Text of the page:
Study Provides Greenhouse-gas Emissions For 100 Cities In 33 Nations
Policymakers need to take a fresh look
at the differences between greenhouse gas emissions
from different cities to identify new opportunities
to mitigate climate change,
says a forthcoming study in the peer-reviewed journal Environment and Urbanization published by Sage Publications and the International Institute for Environment and Development.
The study provides greenhouse gas emissions for over 100 cities in 33 countries and suggests policy tools that city governments can use to take action on climate change.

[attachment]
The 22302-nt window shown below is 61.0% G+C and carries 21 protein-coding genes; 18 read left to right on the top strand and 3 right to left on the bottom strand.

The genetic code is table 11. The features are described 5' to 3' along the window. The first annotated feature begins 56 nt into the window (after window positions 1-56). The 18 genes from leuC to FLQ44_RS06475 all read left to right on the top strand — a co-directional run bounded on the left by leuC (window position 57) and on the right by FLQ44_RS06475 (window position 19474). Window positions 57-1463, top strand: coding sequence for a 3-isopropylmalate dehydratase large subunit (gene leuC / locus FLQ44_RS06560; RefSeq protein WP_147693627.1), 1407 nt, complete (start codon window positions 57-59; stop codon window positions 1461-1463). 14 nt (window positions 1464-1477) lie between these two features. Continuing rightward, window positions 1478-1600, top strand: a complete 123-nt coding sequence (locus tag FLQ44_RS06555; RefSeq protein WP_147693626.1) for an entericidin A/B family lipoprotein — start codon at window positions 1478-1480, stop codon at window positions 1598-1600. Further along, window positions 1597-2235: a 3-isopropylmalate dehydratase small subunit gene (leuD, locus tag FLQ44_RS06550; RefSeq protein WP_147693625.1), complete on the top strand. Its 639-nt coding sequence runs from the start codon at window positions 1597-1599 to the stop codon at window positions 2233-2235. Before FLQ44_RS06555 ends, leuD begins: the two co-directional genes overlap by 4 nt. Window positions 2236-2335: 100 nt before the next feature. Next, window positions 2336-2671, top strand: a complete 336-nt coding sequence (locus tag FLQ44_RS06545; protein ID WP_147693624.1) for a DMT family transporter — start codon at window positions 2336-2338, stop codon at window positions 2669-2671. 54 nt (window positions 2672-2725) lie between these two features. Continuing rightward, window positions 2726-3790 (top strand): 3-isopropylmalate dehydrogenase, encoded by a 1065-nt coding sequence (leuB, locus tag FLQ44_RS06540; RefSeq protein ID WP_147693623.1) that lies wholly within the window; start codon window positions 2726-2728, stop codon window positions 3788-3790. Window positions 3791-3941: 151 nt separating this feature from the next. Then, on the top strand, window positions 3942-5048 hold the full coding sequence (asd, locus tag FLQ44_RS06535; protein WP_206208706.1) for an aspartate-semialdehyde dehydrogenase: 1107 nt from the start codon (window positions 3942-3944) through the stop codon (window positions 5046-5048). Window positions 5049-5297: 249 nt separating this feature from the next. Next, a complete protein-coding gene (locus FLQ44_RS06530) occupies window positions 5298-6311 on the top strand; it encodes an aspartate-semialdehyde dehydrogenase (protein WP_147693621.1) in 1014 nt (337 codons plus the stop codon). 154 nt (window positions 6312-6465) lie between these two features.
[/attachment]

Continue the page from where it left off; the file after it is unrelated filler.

“Cities worldwide are blamed for most greenhouse gas emissions but many cities have very low emissions, as do many city dwellers in even the most industrialized countries,” says lead author Daniel Hoornweg, lead urban specialist on Cities and Climate Change at the World Bank.
“Differences in production and consumption patterns between cities and citizens mean that it is not helpful to attribute emissions to cities as a whole. Policymakers need a better understanding of the sources of emissions if they are to develop real solutions.”
Hoornweg and colleagues showed that emissions per person per year vary from 15-30 tonnes of carbon dioxide equivalent in some cities in industrialized countries to less than half a tonne per person per year in various cities in South Asia.